Is Boston Archdiocese Committing Fraud? defines “fraud” as “deceit, trickery, sharp practice, or breach of confidence, perpetrated for profit or to gain some unfair or dishonest advantage.”

For those following the saga of how the Archdiocese of Boston is cutting promised pension benefits to former employees and religious, we may now have a new word to use in discussing what is going on.  We are not sure what the answer to the question in the title is, but are just posing the question for consideration.  You decide.

Here is the situation in a nutshell:

The archdiocese promised certain benefits to employees when they were hired, and the Archbishop of Boston also promised that when parishes were closed and sold, the funds from property sales would pay off employee pension obligations, among other debts and obligations.  But today, some six years after parishes were closed, even though $5M exists in unpaid pension obligations from closed parishes that has never been paid back, instead of tapping the closed parish “reconfiguration funds” to pay off the debt as promised, the archdiocese is sticking it to former employees by cutting their pension benefits.  Worse than that, even as the archdiocese is cutting pension benefits saying they do not have the money to pay them, $2.5M from those closed parish reconfiguration funds was siphoned off from reconfiguration funds to pay for powerbroker Finance Council member Jack Connors’ pet school project in Brockton instead of going to pay back the pension funds.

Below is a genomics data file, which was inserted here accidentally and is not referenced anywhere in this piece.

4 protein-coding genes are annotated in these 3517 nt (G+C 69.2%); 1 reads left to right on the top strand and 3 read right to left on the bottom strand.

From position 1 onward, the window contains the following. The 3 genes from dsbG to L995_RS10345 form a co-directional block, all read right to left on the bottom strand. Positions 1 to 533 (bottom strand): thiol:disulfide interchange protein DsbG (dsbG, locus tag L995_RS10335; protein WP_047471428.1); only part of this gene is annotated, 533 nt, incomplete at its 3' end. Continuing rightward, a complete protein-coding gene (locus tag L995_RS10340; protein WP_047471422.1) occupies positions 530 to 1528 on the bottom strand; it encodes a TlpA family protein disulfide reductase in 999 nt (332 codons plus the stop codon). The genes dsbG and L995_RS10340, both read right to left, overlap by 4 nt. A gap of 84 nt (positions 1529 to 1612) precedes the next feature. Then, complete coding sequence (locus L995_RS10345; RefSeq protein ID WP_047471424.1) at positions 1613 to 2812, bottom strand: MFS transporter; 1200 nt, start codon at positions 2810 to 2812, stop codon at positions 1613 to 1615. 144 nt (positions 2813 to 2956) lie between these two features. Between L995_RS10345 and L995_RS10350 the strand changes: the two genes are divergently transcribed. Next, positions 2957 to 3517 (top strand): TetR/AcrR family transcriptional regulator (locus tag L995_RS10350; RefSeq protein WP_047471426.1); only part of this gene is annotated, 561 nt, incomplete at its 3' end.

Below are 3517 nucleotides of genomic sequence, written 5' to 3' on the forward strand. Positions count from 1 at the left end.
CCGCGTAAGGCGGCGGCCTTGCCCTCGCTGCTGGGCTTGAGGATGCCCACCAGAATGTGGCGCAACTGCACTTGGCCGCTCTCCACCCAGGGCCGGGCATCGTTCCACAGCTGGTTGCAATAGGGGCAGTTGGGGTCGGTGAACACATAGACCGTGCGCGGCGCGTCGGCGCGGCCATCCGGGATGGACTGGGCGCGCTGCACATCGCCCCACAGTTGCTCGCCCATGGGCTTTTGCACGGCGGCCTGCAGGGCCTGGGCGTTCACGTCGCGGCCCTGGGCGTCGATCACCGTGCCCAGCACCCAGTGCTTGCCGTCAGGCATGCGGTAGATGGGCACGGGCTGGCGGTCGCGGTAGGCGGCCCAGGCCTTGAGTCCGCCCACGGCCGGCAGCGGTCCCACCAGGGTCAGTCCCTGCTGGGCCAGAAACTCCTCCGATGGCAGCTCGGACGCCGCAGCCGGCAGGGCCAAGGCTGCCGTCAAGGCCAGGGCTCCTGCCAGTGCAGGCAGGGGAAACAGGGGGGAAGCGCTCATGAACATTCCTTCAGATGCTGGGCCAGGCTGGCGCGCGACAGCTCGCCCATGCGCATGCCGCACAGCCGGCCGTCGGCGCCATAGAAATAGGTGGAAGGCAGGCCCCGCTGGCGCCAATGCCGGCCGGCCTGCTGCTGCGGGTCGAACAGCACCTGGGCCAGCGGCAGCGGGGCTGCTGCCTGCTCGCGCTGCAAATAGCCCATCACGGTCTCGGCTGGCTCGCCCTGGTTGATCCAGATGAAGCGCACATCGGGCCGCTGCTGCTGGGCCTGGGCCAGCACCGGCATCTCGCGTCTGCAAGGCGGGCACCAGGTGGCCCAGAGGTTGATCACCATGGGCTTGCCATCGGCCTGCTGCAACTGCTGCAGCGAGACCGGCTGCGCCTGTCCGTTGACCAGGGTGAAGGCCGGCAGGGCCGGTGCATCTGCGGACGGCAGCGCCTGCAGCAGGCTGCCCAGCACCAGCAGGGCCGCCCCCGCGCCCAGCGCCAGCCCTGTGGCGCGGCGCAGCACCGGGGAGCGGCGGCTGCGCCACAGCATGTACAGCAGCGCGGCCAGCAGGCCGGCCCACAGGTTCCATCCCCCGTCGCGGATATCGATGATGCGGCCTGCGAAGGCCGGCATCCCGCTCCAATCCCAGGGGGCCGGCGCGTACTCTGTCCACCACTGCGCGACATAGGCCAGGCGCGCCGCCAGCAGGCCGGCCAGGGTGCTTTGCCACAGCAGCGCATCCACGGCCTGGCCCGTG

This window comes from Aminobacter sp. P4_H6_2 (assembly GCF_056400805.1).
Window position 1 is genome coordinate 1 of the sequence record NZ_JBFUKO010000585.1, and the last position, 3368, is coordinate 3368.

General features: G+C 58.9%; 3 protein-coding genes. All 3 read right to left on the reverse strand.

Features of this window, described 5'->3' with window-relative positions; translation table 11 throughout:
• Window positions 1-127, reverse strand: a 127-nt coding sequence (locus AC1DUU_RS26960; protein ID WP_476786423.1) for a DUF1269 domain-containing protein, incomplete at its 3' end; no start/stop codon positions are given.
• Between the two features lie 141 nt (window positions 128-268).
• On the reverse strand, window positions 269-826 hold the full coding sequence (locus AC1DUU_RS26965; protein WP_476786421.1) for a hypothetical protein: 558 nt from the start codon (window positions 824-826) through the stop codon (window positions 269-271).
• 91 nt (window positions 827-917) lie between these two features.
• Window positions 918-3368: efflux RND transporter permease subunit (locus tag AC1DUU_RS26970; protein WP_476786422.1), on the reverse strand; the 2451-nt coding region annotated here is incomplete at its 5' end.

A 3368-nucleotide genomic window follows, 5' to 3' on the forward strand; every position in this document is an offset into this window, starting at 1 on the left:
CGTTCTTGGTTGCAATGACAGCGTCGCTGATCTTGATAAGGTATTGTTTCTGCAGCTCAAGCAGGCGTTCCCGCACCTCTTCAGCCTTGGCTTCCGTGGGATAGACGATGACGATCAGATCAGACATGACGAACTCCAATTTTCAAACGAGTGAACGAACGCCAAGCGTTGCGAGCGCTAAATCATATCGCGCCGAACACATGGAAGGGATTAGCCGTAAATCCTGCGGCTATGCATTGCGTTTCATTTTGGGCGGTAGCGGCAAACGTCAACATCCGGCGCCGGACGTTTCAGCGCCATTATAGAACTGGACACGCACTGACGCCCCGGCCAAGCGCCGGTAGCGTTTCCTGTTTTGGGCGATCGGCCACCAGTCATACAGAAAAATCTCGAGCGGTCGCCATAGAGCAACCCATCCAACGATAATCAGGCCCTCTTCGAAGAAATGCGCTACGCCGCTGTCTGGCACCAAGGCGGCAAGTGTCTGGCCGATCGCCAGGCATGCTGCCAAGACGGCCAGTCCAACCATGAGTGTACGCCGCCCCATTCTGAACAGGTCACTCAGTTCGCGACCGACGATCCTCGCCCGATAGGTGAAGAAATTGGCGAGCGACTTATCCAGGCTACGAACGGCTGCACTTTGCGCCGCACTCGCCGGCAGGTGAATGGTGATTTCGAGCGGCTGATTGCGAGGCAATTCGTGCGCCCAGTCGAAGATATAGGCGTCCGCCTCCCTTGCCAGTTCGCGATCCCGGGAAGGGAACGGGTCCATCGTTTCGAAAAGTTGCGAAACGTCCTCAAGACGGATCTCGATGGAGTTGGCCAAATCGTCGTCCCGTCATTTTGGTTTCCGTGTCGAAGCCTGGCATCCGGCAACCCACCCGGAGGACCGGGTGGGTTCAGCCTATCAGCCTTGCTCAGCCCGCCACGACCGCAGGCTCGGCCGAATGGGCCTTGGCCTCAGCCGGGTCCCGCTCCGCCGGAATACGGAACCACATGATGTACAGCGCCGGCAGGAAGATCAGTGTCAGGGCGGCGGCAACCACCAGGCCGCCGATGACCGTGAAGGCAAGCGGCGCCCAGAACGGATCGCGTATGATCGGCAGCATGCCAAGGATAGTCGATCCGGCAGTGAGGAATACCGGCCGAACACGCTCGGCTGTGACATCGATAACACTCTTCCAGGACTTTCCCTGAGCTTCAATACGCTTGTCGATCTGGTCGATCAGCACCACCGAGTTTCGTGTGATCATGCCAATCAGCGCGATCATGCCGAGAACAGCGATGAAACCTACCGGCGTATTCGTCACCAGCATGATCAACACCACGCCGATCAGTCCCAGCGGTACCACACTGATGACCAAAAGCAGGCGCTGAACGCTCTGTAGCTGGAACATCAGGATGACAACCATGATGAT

Take a moment to re-read the first sentence of this blog post.

There is so much to say about events of the past few days, including the meeting at the Pastoral Center last night with former employees, that time simply does not permit a full discussion today.  Here are just two highlights, and the basis for the subject of this blog post.

1) Despite initial promises made to employees about pension benefits when they started working for the archdiocese, Carol Gustavson, the plan administrator, repeated last night that if former employees do not take their lump-sum payments now, there is no guarantee they will get their money later. 

 We all know by now, of course, that it is a conscious choice and decision by the archdiocese and plan trustees to not uphold the prior commitments, while still choosing to pay millions of dollars in excessive six-figure salaries to multi-millionaire employees. By the way, no one seems to mention that there is approximately $1 billion in real estate assets on the books, which the Chancellor and archdiocese seem perfectly content to sell off when they need the money for certain other things, but not for funding pension plan obligations.  So much for good faith in prior promises made by the Archdiocese of Boston.